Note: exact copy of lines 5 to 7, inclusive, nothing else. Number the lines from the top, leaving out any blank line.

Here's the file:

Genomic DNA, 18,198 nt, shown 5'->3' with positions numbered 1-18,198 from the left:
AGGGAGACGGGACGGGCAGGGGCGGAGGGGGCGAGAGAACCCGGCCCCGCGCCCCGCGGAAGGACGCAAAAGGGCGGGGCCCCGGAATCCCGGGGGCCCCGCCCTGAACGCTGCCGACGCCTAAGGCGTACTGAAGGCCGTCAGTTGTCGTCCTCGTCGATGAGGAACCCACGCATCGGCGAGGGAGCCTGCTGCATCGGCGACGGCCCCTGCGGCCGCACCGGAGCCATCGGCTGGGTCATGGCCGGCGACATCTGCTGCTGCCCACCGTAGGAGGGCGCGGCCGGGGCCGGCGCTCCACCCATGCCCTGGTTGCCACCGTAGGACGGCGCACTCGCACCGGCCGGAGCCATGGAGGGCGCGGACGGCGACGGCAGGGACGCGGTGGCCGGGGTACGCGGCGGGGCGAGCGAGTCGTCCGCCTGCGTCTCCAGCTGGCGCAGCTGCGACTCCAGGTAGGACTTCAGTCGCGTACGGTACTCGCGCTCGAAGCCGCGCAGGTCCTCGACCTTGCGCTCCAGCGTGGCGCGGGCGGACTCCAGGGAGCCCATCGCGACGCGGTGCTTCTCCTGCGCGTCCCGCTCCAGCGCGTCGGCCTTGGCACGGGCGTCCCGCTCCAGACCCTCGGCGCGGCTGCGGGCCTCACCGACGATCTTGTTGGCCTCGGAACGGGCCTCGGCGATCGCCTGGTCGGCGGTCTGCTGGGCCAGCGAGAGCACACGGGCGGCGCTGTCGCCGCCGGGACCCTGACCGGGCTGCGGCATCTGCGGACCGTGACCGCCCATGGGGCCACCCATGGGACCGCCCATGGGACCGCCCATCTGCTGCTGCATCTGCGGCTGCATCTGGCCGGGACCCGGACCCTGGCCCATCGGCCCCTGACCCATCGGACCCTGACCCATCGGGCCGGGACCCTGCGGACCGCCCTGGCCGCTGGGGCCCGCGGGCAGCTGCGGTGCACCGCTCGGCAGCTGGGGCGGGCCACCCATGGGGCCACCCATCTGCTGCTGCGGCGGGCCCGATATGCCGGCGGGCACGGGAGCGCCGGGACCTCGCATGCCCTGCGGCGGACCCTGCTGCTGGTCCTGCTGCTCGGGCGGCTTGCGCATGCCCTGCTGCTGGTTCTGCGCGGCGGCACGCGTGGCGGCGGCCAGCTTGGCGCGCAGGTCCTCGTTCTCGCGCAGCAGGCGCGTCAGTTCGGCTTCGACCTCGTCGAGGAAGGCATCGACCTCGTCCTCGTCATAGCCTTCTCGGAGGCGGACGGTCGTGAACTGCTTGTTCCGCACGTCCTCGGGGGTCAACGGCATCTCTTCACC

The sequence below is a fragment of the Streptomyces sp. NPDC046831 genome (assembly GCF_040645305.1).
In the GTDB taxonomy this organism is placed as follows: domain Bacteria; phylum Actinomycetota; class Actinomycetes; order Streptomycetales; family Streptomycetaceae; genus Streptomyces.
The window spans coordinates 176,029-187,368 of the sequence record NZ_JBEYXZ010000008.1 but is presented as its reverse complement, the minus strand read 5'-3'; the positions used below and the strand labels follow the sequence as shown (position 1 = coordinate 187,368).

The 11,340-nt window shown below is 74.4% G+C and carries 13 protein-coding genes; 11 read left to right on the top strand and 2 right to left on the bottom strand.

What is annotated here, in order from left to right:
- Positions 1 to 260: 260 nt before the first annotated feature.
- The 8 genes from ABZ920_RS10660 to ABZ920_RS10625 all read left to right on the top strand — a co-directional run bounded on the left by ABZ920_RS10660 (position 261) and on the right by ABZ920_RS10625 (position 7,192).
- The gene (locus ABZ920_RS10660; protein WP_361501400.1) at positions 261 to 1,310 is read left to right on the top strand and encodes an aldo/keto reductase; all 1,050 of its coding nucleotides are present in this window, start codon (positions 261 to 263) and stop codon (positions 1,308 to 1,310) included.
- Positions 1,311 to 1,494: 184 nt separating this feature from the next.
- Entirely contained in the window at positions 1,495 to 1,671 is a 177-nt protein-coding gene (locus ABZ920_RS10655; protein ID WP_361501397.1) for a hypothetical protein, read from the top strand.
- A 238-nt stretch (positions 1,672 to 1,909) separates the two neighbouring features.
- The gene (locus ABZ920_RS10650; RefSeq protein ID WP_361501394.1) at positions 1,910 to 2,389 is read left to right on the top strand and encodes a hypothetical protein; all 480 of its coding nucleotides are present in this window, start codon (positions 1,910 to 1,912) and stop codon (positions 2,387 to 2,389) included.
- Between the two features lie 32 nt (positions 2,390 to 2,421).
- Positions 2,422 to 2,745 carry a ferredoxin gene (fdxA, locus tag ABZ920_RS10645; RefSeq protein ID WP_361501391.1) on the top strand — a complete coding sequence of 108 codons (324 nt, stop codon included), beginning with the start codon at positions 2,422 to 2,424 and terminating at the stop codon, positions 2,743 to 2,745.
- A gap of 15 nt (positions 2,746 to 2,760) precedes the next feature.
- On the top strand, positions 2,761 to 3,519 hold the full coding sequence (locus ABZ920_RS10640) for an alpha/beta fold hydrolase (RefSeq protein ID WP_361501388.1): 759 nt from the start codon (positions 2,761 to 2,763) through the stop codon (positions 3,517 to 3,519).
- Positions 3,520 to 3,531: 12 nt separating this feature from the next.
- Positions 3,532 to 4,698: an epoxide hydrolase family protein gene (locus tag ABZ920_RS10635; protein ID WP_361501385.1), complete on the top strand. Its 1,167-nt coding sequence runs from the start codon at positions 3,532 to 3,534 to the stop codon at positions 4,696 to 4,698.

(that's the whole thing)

The window spans coordinates 176,029-187,368 of the sequence record NZ_JBEYXZ010000008.1 but is presented as its reverse complement, the minus strand read 5'-3'; the positions used below and the strand labels follow the sequence as shown (position 1 = coordinate 187,368).

The 11,340-nt window shown below is 74.4% G+C and carries 13 protein-coding genes; 11 read left to right on the top strand and 2 right to left on the bottom strand.

What is annotated here, in order from left to right: